Edgar Allen Poe's 1842 short story "The Masque of the Red Death" serves as the inspiration for a new opera called "Red Death" that premieres next week in Kansas City, Mo. The opera will be part of the KC Fringe Festival. With music composed by Daniel Doss and a libretto by Bryan Colley, it follows Prince Prospero (played by Nathan Granner) as he attempts to escape a plague raging outside the castle walls.
On a "zany" Prospero
"I am singing the role of Prospero in the "Red Death,'" says tenor Nathan Granner. "Prospero is a little zany, but also very brainy and fun. So there is the zany part that’s like, 'Let's have a party.' We’re going to lock the doors. No one gets in. No one gets out. And also, the red death doesn’t get in."
"So he thinks that he has it all worked out," says Granner. "And then, by of course, the end of the opera he finds that he is entirely wrong. (laughs) Just wrong. And he has to face his own mortality."
On the question: What does Edgar Allen Poe sound like?
"It’s fascinating to think about what does Edgar Allen Poe sound like? Or, what do the color of his words sound like?" says Daniel Doss, composer of "Red Death." "So that’s the fun part as a composer is taking the text that is on the page and then thinking, 'Ok, what would this sound like in music?'"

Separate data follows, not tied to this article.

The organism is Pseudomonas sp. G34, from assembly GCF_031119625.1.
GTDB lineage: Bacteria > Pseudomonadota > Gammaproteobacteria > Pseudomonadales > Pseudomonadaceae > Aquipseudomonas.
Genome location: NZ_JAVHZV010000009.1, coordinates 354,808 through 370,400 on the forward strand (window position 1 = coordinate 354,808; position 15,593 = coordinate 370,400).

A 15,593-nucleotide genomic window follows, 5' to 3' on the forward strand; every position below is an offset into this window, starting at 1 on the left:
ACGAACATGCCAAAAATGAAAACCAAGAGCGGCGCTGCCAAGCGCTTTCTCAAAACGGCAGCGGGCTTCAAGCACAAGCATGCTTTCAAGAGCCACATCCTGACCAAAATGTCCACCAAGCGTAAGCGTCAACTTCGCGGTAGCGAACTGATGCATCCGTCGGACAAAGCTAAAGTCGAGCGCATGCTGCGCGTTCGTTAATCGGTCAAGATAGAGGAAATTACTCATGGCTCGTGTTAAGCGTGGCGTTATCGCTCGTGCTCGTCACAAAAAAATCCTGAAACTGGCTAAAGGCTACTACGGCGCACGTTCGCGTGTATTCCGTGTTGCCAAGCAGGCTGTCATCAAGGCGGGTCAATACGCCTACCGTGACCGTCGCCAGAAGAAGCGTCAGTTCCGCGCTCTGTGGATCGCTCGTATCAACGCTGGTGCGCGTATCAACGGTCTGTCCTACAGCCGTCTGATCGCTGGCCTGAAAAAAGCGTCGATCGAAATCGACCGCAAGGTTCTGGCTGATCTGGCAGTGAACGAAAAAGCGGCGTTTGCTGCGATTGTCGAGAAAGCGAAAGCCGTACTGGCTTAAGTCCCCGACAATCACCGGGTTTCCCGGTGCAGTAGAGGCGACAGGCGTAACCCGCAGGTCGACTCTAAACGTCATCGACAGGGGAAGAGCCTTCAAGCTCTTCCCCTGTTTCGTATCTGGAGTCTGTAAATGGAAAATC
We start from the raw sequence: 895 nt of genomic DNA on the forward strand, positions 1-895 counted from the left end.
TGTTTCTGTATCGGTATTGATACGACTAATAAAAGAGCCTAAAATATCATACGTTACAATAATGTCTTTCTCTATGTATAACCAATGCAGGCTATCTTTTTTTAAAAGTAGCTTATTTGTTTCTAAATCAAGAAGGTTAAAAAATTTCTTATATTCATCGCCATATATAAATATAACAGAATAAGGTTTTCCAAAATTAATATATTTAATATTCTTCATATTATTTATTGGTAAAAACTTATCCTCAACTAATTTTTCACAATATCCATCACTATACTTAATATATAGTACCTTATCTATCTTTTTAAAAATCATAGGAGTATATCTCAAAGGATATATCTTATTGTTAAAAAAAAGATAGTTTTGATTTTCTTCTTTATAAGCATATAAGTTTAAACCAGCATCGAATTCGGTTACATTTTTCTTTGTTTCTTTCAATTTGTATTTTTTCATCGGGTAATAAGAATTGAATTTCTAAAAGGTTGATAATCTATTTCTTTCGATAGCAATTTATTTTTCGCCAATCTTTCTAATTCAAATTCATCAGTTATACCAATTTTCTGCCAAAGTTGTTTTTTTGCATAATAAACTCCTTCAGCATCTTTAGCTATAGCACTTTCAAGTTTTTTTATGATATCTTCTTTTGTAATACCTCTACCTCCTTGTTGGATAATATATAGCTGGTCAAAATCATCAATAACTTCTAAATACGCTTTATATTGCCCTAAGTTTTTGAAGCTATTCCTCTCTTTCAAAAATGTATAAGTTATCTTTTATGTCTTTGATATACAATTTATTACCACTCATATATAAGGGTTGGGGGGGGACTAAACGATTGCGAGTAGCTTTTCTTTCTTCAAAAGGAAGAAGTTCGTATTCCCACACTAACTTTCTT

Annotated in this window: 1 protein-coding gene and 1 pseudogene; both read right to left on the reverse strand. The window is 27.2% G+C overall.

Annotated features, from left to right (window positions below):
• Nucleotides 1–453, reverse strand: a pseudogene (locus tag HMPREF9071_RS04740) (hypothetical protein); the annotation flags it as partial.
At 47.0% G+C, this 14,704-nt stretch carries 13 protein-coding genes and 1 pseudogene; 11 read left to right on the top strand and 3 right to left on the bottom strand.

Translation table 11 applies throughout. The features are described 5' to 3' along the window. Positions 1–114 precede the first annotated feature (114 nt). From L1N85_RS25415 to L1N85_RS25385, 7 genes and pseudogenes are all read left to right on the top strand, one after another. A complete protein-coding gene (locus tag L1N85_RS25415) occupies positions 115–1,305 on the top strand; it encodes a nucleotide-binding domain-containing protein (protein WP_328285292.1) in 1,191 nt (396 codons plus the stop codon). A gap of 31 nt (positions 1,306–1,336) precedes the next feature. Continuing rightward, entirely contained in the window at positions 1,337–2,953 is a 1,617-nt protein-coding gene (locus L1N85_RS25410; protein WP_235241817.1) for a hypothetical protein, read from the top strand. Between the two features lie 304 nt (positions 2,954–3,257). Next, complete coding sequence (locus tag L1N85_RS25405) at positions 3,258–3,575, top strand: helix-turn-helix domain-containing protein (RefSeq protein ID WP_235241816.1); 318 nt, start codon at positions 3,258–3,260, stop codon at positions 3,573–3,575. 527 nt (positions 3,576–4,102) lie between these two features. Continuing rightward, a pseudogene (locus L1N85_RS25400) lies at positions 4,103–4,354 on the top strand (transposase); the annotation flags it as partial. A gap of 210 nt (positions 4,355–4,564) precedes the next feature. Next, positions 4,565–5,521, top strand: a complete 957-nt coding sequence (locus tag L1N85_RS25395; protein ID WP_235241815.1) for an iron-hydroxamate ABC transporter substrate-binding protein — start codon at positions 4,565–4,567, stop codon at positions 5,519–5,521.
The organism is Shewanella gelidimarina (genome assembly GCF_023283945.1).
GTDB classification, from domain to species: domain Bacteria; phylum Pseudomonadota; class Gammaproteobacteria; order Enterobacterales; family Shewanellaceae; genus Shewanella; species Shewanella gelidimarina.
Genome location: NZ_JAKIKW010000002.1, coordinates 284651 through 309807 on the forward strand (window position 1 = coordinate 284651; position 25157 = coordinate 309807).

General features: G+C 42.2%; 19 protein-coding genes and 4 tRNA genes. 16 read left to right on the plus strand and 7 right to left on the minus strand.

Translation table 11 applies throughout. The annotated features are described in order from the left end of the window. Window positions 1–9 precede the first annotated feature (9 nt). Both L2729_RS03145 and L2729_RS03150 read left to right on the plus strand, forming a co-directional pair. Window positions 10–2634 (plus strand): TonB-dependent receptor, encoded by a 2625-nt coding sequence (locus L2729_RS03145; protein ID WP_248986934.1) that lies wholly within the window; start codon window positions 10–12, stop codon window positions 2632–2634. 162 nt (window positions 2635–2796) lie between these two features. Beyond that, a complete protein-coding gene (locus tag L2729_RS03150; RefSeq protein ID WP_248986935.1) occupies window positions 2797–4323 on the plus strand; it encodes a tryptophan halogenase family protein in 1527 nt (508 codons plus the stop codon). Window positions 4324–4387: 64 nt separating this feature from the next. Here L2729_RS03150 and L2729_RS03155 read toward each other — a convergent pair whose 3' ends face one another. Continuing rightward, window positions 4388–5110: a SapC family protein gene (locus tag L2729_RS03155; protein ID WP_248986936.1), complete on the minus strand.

"It’s fun when in a moment the emotion changes very rapidly and it goes into something else and then that sounds like this and it is a fascinating thing," Doss says. "The music that you are creating can represent so many different emotions."
On the folly of a man trying to avoid death
"A lot of people will simply see it as a class issue where it’s rich against the poor," says librettist Bryan Colley, a screenwriter and playwright. "And it’s the rich people thinking that their wealth can protect them from death and that’s a very valid way to view the story, but to me it was more about the whole folly of man trying to avoid death."
On the surprise of a joyful opera
"I am surprised how full of life and how joyful the whole thing is going to be when it’s finally done," Colley says. "It’s like, even though the text really dwells on death, the whole performance of it is so lively and fun and beautiful. It’s all about how great life is."
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